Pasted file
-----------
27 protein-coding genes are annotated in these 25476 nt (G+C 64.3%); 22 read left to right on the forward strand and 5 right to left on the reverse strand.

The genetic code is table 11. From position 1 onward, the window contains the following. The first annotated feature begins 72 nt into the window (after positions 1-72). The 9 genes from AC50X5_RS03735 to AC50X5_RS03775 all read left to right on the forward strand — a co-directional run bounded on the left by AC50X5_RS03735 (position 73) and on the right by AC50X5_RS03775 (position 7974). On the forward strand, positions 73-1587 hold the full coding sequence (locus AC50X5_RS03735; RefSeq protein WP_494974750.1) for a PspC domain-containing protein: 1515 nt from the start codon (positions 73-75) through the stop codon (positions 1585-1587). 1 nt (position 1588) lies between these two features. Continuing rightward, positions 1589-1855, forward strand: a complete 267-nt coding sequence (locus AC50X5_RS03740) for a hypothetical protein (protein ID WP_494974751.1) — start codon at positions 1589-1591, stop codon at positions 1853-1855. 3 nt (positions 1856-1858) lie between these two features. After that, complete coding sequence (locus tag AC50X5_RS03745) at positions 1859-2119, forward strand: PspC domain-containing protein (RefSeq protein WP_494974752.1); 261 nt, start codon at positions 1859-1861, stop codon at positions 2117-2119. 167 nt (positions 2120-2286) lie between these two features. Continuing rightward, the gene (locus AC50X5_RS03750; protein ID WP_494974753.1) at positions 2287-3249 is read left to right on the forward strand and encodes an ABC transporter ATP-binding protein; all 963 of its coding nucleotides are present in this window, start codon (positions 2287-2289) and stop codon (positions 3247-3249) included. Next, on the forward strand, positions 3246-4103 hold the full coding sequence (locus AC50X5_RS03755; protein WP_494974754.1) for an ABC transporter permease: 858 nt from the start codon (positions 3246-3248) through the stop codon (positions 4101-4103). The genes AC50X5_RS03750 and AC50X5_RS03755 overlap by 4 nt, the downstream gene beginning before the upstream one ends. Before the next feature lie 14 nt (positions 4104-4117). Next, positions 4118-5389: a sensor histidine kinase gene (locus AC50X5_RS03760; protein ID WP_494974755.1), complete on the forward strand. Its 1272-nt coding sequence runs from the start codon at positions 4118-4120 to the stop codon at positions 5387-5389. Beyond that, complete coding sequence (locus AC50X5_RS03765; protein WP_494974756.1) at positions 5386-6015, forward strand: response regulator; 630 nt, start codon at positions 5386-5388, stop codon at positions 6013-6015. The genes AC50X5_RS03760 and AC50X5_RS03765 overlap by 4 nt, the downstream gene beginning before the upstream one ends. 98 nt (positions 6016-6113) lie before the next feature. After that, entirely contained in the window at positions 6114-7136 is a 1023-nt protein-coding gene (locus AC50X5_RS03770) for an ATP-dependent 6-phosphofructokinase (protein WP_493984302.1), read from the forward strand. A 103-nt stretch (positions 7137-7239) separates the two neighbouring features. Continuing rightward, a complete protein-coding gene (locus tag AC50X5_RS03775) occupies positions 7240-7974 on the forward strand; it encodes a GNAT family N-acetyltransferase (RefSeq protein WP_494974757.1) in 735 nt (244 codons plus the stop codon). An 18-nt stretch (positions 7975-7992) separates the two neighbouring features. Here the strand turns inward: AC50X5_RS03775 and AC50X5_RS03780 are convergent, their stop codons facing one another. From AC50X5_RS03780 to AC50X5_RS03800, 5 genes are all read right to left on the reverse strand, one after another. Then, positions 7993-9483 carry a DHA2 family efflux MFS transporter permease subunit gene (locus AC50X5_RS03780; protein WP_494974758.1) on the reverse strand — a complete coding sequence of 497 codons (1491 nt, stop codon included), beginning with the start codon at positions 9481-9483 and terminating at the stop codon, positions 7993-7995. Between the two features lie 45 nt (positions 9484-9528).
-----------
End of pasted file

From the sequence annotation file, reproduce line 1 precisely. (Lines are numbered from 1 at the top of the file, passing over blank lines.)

27 protein-coding genes are annotated in these 25476 nt (G+C 64.3%); 22 read left to right on the forward strand and 5 right to left on the reverse strand.